Cross-examined by MR. DOANE. Q. I believe you apprehended some other persons? A. Two more; Lee was taken a second time in my house in the morning; their room was not locked.

COURT. Q. Was it at your request they were discharged at night? A. The superintendent said as nothing was found, he saw no need to detain them, and it was agreed they should appear at the office next morning.

SARAH HALL . On the night of the 13th I came home, and found the place in confusion; I missed these articles: they cost more than 20l. - the drawers were all open; I missed a gold pin which had been stuck in a collar, and I found it in the room, stuck in a handkerchief belonging to William Mann - I found the handkerchief on the floor by the drawers; I had seen it before in the room the prisoners slept in - Mann had it on his neck on the Tuesday night; nothing was taken from any other room; my daughter picked the handkerchief off the floor - the parlour door had been locked; the lock was not injured - the key was not in the lock when I returned; we had two other lodgers in the house whom Lee had recommended - I had seen the property safe the last thing before I went out; I saw the collar with the pin in it.

Cross-examined by MR. PHILLIPS. Q. Are the other lodgers still with you? A. One, the other is Mann's brother; I would not keep him - whether either of the other two went into the house between eight and nine'clock, I cannot tell.

MARY ANN HALL . I am the prosecutor's daughter. On the Wednesday night I returned with my mother; I picked up the handkerchief, which I know I had seen on the Tuesday, on Mann's neck - I gave it to my mother; I know it was not in the parlour when I went out - I was in the parlour just before I left.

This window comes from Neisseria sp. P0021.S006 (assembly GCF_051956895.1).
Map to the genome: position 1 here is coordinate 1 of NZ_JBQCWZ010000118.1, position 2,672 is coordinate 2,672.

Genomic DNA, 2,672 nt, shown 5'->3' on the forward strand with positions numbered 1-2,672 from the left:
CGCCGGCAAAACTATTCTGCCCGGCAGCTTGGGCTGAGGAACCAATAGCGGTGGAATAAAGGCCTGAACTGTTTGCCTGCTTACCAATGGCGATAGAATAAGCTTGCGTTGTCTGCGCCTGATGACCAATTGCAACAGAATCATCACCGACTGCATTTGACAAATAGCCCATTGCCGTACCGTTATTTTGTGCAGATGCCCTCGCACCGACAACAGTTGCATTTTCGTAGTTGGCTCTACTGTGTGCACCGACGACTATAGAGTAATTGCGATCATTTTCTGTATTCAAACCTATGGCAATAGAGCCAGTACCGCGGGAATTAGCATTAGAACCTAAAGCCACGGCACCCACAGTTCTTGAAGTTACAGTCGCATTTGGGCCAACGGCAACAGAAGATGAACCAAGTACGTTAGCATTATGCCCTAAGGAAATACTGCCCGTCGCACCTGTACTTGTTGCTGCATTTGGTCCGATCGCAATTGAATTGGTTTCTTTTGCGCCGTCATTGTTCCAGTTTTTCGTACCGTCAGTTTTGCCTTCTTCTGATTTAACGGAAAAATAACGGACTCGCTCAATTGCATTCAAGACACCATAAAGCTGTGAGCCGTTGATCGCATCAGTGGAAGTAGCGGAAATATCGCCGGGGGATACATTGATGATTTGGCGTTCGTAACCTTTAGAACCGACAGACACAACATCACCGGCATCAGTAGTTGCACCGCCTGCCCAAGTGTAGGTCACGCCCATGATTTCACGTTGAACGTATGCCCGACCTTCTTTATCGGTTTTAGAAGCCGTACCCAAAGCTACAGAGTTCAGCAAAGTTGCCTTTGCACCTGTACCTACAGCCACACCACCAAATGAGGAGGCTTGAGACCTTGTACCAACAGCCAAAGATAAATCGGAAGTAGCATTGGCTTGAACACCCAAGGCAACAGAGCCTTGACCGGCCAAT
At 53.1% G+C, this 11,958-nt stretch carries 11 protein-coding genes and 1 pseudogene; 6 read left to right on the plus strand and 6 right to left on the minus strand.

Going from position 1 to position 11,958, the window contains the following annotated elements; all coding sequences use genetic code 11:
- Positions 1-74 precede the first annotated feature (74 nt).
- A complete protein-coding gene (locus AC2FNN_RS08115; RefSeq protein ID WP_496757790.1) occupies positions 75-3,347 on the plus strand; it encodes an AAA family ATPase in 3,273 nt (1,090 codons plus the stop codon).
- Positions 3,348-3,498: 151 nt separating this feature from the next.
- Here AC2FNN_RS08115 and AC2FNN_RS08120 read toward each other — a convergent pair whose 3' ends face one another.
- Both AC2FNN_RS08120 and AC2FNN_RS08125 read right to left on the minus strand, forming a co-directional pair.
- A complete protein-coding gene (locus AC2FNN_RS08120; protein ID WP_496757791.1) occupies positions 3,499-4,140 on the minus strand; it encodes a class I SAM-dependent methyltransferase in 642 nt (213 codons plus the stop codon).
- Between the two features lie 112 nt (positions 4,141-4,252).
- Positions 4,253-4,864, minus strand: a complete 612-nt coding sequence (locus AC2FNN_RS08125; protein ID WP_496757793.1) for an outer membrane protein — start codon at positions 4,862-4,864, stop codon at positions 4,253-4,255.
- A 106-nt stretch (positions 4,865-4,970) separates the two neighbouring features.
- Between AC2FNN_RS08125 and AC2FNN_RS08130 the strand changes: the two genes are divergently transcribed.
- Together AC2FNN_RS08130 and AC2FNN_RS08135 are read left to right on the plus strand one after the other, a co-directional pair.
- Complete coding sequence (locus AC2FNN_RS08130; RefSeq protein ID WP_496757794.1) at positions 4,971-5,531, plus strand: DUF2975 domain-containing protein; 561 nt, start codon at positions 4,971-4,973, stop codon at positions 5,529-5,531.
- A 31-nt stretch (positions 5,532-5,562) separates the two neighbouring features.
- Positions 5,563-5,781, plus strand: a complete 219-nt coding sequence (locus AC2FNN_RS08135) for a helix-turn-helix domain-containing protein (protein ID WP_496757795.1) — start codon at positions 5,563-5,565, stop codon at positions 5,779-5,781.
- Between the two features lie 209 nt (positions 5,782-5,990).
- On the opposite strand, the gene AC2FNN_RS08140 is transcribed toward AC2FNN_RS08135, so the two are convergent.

WILLIAM HORSFORD . I am a Policeman. I apprehended Mann at half-past twelve o'clock on Wednesday night; he was at the prosecutor's door, just going in - he had the key in the door; I said, "You are my prisoner" - Mann said, "What again;" I said Yes - he said, "I have been at the watch-house once;" I said I was aware of that - Lee was with him, and Mann's brother; they were all going into their lodgings; I took him to the parlour door, and received this handkerchief with the pin in it from Mrs. Hall - I said to Mann, "Do you know this;" he looked for a minute, and then said, "Yes I do, it is mine;" I said "You are quite sure of that" - he said Yes, I had it round my head last night; I said, "Then where have you been all the evening" - he said he had been at Robinson's coffee-shop, Edgware-road, with Lee and others, from six to seven o'clock - that they went from there to the Key in Bell-street, and he was there until he was apprehended; I then took him to the station-house - Lee and Mann's eldest brother went with us, and he said at the watch-house that he had not left off work until twenty minutes to nine o'clock.